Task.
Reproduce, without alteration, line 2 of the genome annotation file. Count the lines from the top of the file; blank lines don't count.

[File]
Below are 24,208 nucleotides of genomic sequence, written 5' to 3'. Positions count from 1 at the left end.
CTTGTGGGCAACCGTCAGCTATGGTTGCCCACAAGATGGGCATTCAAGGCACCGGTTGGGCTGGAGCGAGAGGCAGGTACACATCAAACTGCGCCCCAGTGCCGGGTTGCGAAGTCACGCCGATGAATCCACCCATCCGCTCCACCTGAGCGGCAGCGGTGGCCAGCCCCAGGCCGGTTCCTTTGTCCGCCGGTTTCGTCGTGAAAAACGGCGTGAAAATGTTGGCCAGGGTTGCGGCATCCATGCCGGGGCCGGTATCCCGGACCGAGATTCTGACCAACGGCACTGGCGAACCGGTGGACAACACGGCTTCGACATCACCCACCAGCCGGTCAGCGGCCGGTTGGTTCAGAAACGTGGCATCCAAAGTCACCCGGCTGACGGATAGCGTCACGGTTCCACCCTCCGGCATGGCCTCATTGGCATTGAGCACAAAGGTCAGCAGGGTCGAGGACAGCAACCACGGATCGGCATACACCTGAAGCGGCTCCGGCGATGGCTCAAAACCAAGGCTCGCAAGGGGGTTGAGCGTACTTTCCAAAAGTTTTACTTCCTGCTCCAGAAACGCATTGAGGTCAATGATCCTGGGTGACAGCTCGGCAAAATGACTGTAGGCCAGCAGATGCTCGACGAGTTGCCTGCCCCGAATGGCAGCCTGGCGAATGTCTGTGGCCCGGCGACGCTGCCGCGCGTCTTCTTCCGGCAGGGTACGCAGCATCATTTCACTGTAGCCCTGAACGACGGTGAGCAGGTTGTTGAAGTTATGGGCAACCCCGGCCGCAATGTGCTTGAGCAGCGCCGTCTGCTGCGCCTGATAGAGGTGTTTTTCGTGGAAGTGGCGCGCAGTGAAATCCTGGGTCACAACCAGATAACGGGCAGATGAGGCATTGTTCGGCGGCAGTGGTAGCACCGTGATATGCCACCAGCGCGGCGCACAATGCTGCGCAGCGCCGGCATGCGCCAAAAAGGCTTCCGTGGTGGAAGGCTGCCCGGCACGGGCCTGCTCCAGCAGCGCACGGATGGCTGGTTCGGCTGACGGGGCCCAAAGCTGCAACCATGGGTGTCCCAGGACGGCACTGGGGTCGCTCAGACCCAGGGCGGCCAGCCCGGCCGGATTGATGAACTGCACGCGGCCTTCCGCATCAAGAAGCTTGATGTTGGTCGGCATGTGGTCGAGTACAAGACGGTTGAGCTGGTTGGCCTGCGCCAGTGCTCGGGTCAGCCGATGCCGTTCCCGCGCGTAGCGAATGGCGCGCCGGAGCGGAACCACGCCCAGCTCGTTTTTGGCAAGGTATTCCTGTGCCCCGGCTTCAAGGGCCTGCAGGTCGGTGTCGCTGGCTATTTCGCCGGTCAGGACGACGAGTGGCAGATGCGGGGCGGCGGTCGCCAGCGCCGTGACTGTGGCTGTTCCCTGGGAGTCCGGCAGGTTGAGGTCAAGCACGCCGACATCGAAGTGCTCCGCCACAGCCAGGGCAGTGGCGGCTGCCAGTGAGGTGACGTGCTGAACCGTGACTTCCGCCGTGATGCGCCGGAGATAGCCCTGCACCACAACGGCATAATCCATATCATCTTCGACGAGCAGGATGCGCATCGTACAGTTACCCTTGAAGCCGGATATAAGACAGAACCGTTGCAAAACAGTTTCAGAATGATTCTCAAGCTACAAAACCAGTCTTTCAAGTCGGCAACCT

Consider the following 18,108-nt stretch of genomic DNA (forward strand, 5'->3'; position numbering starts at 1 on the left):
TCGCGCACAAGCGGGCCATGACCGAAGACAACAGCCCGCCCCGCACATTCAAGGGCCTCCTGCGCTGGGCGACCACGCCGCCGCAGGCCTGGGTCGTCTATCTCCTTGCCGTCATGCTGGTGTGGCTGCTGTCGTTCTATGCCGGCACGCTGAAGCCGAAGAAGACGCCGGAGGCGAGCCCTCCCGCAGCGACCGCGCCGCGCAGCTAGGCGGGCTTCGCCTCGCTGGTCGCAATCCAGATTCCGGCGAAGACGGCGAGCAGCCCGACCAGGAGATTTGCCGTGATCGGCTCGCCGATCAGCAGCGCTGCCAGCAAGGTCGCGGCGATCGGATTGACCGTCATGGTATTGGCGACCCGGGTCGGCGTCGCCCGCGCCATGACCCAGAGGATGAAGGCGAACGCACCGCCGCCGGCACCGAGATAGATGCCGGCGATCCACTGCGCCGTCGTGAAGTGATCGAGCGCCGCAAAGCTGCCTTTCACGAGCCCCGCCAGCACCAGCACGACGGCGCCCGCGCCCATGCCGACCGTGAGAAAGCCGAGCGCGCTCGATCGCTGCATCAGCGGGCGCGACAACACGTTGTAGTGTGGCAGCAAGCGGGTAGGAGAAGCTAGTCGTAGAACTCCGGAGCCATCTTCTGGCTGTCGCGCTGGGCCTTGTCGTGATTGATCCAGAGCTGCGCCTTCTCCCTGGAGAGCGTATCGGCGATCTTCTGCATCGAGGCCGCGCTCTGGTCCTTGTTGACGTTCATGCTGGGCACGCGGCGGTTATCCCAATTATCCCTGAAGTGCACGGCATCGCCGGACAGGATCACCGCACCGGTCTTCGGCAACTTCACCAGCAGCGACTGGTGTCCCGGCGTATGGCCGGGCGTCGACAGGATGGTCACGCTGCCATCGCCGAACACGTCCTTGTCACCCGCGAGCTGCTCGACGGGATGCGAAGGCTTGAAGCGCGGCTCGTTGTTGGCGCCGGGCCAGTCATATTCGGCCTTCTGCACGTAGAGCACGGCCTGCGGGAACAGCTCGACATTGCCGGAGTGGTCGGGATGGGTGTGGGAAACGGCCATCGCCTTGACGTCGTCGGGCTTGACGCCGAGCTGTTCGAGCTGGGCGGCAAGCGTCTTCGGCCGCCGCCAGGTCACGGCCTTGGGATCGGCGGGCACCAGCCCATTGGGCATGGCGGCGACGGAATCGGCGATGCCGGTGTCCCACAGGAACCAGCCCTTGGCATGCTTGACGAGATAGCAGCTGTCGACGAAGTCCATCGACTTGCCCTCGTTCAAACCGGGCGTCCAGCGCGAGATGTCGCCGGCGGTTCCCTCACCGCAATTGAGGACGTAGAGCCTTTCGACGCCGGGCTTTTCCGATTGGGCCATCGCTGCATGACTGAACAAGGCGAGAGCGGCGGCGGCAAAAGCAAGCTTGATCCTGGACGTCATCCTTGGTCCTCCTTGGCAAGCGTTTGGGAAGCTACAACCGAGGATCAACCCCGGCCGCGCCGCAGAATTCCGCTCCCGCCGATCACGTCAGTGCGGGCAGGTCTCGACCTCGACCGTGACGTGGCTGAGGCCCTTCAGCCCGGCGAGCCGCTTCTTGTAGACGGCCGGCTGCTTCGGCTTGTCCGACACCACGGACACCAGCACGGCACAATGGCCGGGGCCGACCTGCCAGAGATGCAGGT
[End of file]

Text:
CTTGTGGGCAACCGTCAGCTATGGTTGCCCACAAGATGGGCATTCAAGGCACCGGTTGGGCTGGAGCGAGAGGCAGGTACACATCAAACTGCGCCCCAGTGCCGGGTTGCGAAGTCACGCCGATGAATCCACCCATCCGCTCCACCTGAGCGGCAGCGGTGGCCAGCCCCAGGCCGGTTCCTTTGTCCGCCGGTTTCGTCGTGAAAAACGGCGTGAAAATGTTGGCCAGGGTTGCGGCATCCATGCCGGGGCCGGTATCCCGGACCGAGATTCTGACCAACGGCACTGGCGAACCGGTGGACAACACGGCTTCGACATCACCCACCAGCCGGTCAGCGGCCGGTTGGTTCAGAAACGTGGCATCCAAAGTCACCCGGCTGACGGATAGCGTCACGGTTCCACCCTCCGGCATGGCCTCATTGGCATTGAGCACAAAGGTCAGCAGGGTCGAGGACAGCAACCACGGATCGGCATACACCTGAAGCGGCTCCGGCGATGGCTCAAAACCAAGGCTCGCAAGGGGGTTGAGCGTACTTTCCAAAAGTTTTACTTCCTGCTCCAGAAACGCATTGAGGTCAATGATCCTGGGTGACAGCTCGGCAAAATGACTGTAGGCCAGCAGATGCTCGACGAGTTGCCTGCCCCGAATGGCAGCCTGGCGAATGTCTGTGGCCCGGCGACGCTGCCGCGCGTCTTCTTCCGGCAGGGTACGCAGCATCATTTCACTGTAGCCCTGAACGACGGTGAGCAGGTTGTTGAAGTTATGGGCAACCCCGGCCGCAATGTGCTTGAGCAGCGCCGTCTGCTGCGCCTGATAGAGGTGTTTTTCGTGGAAGTGGCGCGCAGTGAAATCCTGGGTCACAACCAGATAACGGGCAGATGAGGCATTGTTCGGCGGCAGTGGTAGCACCGTGATATGCCACCAGCGCGGCGCACAATGCTGCGCAGCGCCGGCATGCGCCAAAAAGGCTTCCGTGGTGGAAGGCTGCCCGGCACGGGCCTGCTCCAGCAGCGCACGGATGGCTGGTTCGGCTGACGGGGCCCAAAGCTGCAACCATGGGTGTCCCAGGACGGCACTGGGGTCGCTCAGACCCAGGGCGGCCAGCCCGGCCGGATTGATGAACTGCACGCGGCCTTCCGCATCAAGAAGCTTGATGTTGGTCGGCATGTGGTCGAGTACAAGACGGTTGAGCTGGTTGGCCTGCGCCAGTGCTCGGGTCAGCCGATGCCGTTCCCGCGCGTAGCGAATGGCGCGCCGGAGCGGAACCACGCCCAGCTCGTTTTTGGCAAGGTATTCCTGTGCCCCGGCTTCAAGGGCCTGCAGGTCGGTGTCGCTGGCTATTTCGCCGGTCAGGACGACGAGTGGCAGATGCGGGGCGGCGGTCGCCAGCGCCGTGACTGTGGCTGTTCCCTGGGAGTCCGGCAGGTTGAGGTCAAGCACGCCGACATCGAAGTGCTCCGCCACAGCCAGGGCAGTGGCGGCTGCCAGTGAGGTGACGTGCTGAACCGTGACTTCCGCCGTGATGCGCCGGAGATAGCCCTGCACCACAACGGCATAATCCATATCATCTTCGACGAGCAGGATGCGCATCGTACAGTTACCCTTGAAGCCGGATATAAGACAGAACCGTTGCAAAACAGTTTCAGAATGATTCTCAAGCTACAAAACCAGTCTTTCAAGTCGGCAACCT